I have more memories of job sites as a kid than what most kids would.  Genzink Plumbing has employed him well over the years and, if I may be so bold, my dad was a good employee.  I remember spending evenings in the warehouse at Genzink’s while dad would organize random parts from boxes to make the boxes complete again.  I remember going along at night with him to job sites while he worked.  I would pretend the poured concrete walls of the new homes were my balance beams and take my roller skates along to ride on the fresh poured floors.  If we were good and well behaved we would stop at the closest ice cream shop for a cone on the way home.  Yum!

It physically pains me to know that he worked his last hours today at a job he has held very well for many years.   I feel like he did it before he was ready because of me and my cancer/prognosis.  I didn’t want it to be like this.  I wanted it to be on his own terms and on his own time.  When he was ready and when he wanted to.  He deserved that much.  He earned it.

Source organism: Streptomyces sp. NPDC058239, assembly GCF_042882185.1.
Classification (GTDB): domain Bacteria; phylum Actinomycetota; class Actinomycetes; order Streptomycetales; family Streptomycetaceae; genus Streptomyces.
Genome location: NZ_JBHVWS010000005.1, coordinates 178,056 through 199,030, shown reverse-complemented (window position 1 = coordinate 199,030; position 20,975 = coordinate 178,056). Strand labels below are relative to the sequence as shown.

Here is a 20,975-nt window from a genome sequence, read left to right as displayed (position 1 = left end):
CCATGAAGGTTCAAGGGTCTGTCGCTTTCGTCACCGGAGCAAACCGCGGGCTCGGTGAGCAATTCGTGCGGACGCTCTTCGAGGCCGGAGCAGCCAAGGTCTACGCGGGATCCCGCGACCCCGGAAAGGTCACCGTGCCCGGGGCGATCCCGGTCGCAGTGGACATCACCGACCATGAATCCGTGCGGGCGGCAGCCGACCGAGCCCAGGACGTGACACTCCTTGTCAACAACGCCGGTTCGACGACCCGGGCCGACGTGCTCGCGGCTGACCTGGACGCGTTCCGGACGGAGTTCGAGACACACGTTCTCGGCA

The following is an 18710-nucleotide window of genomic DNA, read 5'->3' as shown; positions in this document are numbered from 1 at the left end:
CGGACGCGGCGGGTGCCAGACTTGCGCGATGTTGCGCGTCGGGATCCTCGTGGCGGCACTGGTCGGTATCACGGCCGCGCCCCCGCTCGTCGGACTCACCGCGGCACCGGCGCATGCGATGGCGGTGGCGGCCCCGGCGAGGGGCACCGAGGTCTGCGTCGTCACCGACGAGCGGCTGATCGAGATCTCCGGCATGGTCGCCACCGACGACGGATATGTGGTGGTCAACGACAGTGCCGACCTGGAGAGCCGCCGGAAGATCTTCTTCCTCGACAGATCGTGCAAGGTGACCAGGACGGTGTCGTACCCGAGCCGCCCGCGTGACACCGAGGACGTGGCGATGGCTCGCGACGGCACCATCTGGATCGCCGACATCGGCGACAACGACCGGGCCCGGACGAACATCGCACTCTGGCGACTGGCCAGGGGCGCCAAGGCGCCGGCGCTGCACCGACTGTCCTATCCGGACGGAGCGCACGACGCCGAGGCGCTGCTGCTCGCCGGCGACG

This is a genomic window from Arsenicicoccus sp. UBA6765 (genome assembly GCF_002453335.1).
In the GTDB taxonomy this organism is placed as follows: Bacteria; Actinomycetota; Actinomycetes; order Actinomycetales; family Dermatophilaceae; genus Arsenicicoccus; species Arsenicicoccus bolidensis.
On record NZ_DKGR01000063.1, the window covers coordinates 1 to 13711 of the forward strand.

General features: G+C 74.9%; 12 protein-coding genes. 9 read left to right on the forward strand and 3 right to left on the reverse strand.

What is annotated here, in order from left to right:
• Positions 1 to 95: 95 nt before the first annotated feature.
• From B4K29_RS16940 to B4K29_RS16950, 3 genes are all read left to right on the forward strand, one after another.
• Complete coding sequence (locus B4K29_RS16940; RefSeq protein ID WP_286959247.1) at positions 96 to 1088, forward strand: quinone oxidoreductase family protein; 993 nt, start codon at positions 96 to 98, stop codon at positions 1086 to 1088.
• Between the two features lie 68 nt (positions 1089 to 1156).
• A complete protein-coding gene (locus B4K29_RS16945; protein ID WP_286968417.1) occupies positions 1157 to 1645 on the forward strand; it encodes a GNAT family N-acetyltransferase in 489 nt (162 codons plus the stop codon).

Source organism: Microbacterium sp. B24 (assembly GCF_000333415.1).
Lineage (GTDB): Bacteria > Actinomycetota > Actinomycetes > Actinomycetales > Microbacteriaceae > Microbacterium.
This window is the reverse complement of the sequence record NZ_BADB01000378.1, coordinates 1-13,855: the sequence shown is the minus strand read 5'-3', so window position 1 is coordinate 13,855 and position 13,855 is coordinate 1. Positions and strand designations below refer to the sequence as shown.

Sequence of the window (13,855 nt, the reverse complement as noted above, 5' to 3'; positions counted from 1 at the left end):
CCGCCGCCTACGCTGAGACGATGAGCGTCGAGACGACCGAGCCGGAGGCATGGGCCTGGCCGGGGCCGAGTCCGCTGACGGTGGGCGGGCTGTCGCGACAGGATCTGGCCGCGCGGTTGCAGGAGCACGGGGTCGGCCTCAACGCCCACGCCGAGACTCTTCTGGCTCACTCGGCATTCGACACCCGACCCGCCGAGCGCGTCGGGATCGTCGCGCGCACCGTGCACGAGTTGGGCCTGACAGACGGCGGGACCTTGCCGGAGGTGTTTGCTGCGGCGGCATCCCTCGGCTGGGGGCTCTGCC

Thank you Russ and Rethea, Ross and Rick and the entire Genzink Family and team for working with my dad.  You have blessed him and our family. 

If you happen to see my dad, give him a hand shake, pat him on the back or give him a hug for what he has done. 

Even though his official days at Genzink’s may be behind him, he has a lot of work left in him and I think he’s saving it for his grandchildren. 

I love you dad.